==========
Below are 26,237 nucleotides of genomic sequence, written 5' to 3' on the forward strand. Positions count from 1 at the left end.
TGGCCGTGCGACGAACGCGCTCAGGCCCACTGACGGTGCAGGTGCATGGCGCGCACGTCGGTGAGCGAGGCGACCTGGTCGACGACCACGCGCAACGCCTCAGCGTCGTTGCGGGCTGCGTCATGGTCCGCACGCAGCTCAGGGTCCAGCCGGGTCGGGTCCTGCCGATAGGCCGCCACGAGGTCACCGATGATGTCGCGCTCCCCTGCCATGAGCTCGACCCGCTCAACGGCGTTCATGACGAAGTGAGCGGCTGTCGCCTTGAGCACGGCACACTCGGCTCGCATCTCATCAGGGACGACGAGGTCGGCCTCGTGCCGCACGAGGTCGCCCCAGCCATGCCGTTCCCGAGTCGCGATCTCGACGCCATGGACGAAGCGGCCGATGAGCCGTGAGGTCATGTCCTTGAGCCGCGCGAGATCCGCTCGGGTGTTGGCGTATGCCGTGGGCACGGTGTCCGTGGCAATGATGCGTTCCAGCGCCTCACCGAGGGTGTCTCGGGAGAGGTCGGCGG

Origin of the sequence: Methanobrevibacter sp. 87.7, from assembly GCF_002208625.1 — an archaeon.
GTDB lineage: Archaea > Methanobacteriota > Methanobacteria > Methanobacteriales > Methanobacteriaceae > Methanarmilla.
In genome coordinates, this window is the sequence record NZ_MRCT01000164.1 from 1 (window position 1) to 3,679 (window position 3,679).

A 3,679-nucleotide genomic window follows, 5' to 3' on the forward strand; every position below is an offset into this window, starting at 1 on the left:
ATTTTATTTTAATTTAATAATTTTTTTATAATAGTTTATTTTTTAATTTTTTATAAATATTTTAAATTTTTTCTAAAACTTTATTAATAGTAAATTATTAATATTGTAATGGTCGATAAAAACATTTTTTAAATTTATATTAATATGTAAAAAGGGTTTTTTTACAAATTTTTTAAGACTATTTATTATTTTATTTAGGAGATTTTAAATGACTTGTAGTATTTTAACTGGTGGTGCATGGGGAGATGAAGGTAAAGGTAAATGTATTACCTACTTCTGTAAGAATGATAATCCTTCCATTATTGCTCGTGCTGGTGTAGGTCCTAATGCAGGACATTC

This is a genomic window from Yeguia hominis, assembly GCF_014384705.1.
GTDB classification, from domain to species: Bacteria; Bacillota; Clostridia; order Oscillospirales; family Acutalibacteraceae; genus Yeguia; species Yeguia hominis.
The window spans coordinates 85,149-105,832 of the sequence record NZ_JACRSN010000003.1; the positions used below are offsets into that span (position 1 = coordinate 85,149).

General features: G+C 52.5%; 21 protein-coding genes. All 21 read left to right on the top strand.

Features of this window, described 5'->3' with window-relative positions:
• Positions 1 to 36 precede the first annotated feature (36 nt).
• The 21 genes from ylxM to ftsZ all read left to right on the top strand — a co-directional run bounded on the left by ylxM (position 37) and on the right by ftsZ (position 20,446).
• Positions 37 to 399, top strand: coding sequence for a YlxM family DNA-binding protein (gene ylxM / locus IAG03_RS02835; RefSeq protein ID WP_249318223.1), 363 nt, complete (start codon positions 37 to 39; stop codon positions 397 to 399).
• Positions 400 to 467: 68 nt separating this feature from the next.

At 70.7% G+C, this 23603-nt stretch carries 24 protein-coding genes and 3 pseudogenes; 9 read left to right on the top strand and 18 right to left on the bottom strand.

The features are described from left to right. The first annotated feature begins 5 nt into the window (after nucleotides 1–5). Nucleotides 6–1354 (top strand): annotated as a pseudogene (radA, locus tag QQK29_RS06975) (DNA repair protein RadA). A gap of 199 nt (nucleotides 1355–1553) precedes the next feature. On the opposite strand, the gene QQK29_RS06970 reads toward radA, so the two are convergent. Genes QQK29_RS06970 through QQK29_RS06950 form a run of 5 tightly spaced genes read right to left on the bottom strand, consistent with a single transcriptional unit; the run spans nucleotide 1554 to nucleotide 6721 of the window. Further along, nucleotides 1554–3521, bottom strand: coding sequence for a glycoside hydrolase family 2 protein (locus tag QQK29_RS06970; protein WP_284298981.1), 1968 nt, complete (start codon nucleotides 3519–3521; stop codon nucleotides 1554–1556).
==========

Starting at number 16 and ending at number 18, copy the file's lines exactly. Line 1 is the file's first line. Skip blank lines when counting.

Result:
• Positions 400 to 467: 68 nt separating this feature from the next.

At 70.7% G+C, this 23603-nt stretch carries 24 protein-coding genes and 3 pseudogenes; 9 read left to right on the top strand and 18 right to left on the bottom strand.

The features are described from left to right. The first annotated feature begins 5 nt into the window (after nucleotides 1–5). Nucleotides 6–1354 (top strand): annotated as a pseudogene (radA, locus tag QQK29_RS06975) (DNA repair protein RadA). A gap of 199 nt (nucleotides 1355–1553) precedes the next feature. On the opposite strand, the gene QQK29_RS06970 reads toward radA, so the two are convergent. Genes QQK29_RS06970 through QQK29_RS06950 form a run of 5 tightly spaced genes read right to left on the bottom strand, consistent with a single transcriptional unit; the run spans nucleotide 1554 to nucleotide 6721 of the window. Further along, nucleotides 1554–3521, bottom strand: coding sequence for a glycoside hydrolase family 2 protein (locus tag QQK29_RS06970; protein WP_284298981.1), 1968 nt, complete (start codon nucleotides 3519–3521; stop codon nucleotides 1554–1556).